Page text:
Pool parties, festivals, hiking—summer is here. Those of us with dogs know that none of our summer activities would be complete without our four-legged pals. Below are a few scenarios with safety tips to help you and your dog make the most of this fun season.
Dogs love a refreshing swim in the pool or lake, especially when a game of fetch is involved. Remember dogs will get tired while swimming, just like a human, and they don’t always have the forethought to take a break. Alleviate your worries by investing in a canine life jacket for whenever your dog is participating in water activities. A strong handle is featured on most, so you can easily lift your dog from the water to safety.
A picnic with family and friends is full of delicious snacks—many of which are fed to our dogs as treats. Though fun to give, treats contain extra calories that put your dog at risk of obesity, a concerning condition in veterinary medicine. Additionally, some foods safe for humans are hazardous for dogs. For example, onions and garlic are toxic to dogs though commonly found in salads or dips. On the other paw, some fruits make nutritious pet snacks. Excessive salt or fat (such as in hot dogs or hamburger grease) spikes blood pressure and causes pancreatitis. Treating dogs is fun and supports the human-animal bond, so bring a cup of dog food to the party to use instead of human food.
Be mindful of your dog’s stress level when perusing a festival. Hundreds of new people and dogs can be frightening. When your dog acts concerned (excessive panting, barking, whimpering, cowering, charging), take a break from the activity to prevent fear-biting and subdue anxiety. Additionally, when the sun is shining, asphalt and concrete constantly absorb energy and reach scalding temperatures. Even though your dog’s paw pads are covered with thick skin, excessive heat will still hurt and cause damage. Protect your dog’s feet by walking on grass and limiting time on pavement. Learn more about how to protect your dog’s paws this summer.
Never leave your dog in a car unattended (even with the windows cracked open) because they’re at risk of overheating. It is heartbreaking to imagine our best friends sweltering in a hot car, and heated cars can be fatal in as few as 10 minutes. When your dog is with you, opt for drive-throughs or save shopping trips for later. Check out our tips for taking care rides with your dog.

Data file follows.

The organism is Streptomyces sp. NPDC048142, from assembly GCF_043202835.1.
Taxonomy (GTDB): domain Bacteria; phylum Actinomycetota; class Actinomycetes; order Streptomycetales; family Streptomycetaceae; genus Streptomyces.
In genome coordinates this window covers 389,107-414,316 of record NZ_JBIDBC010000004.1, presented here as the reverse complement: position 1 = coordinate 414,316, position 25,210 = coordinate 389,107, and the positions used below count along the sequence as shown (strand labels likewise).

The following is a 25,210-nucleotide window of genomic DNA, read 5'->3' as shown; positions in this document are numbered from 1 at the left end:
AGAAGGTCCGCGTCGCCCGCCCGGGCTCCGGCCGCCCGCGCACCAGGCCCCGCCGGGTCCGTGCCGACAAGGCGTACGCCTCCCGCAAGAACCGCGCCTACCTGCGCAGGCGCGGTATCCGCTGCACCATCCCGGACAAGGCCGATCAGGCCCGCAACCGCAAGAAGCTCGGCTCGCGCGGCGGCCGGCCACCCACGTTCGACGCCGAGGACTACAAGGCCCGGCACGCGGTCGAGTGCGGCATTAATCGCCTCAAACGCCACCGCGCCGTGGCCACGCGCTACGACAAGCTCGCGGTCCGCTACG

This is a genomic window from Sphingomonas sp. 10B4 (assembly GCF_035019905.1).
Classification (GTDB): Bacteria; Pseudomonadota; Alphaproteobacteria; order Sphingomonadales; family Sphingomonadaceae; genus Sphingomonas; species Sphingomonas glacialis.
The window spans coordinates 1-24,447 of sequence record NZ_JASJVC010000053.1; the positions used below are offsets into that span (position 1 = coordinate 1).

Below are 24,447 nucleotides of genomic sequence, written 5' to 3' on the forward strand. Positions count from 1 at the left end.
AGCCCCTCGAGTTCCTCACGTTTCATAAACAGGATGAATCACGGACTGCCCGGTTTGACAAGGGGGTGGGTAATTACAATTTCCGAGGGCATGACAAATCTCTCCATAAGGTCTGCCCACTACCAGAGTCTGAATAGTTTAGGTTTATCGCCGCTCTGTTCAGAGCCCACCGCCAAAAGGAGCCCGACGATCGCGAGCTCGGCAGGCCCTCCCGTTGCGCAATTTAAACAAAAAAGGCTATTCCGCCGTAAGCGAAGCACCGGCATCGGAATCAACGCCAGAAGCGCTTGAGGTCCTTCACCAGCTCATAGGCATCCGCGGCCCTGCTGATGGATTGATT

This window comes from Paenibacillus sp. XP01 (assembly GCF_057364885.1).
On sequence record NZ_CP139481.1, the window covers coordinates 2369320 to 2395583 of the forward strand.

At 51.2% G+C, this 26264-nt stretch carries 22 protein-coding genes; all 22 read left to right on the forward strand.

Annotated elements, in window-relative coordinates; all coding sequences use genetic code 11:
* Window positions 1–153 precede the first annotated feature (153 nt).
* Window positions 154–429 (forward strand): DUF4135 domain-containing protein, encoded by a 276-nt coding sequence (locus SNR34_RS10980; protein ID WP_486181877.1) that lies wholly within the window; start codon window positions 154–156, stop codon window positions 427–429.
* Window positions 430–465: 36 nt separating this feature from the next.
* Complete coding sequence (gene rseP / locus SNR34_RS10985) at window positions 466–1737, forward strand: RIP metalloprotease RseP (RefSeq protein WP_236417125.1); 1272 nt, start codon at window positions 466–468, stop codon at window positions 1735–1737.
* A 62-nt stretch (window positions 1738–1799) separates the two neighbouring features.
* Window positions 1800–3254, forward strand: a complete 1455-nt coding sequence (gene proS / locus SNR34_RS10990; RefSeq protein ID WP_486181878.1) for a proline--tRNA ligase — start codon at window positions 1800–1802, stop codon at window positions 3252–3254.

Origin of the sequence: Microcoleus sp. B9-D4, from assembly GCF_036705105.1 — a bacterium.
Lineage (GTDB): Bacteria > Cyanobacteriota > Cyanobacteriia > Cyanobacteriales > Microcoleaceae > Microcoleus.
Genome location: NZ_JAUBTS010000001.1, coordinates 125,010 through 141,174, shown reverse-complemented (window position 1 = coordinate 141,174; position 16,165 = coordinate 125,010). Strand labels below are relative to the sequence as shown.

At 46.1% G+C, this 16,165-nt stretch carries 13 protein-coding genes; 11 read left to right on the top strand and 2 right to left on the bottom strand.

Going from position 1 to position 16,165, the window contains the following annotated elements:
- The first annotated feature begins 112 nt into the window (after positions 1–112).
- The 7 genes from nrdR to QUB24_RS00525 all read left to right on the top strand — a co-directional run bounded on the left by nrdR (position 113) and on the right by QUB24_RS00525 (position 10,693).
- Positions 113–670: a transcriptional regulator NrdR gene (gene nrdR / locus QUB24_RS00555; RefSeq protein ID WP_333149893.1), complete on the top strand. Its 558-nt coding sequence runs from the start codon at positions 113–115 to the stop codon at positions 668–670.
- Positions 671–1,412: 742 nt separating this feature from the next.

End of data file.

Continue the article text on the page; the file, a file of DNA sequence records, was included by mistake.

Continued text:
When exercising on hot days, remember dogs can over-exert themselves and develop heat stroke just like humans. Heatstroke occurs when the body’s rising temperature overwhelms its cooling mechanism. For dogs this mechanism is panting, which uses the same principle as sweating: The evaporation of water from the body cools it. While evaporation cools, it also leads to dehydration if insufficient water is available or consumed to balance the losses. Evaluate how rapidly your dog is panting as your hike progresses. Be sure to take frequent breaks and offer ample fresh water throughout the hike. If you think your dog has heatstroke, get your dog into a cooler environment, such as a cold stream or air-conditioned car, then immediately bring your companion to the vet. Heatstroke can be life-threatening, so know the signs. Be prepared when hiking with your dog.
In the woods, your dog encounters plants, insects, and animals—some of which are harmful. You may not be able to make the woods safer for your dog, but there are steps you can take to defend your pet. Preventative medications against fleas, ticks, and heartworm (contracted from mosquito bites) are crucial to every pet’s well-being, but especially those who explore outdoors. Ticks carry Lyme disease and many other infectious organisms which cause painful diseases. Mosquitoes can infect your dog with heartworm, a potentially fatal condition. You can get flea, tick, and heartworm preventatives from your veterinarian during your pet’s annual exam. Also during the exam, your vet will make sure your dog is up to date on vaccines, including rabies. Wildlife can carry the rabies virus and transmit it to your dog via a bite. If your dog chases wildlife, keep him or her on a leash while hiking to prevent any squabbles. Walking your dog leashed will also help protect him against accidental poison ivy or poison oak exposure. Keep an eye out for these irritating plants. With preventative measures, plus frequent water breaks, you and your dog will be unstoppable.
Interested in more fun facts and useful tips for giving your dog the best summer ever?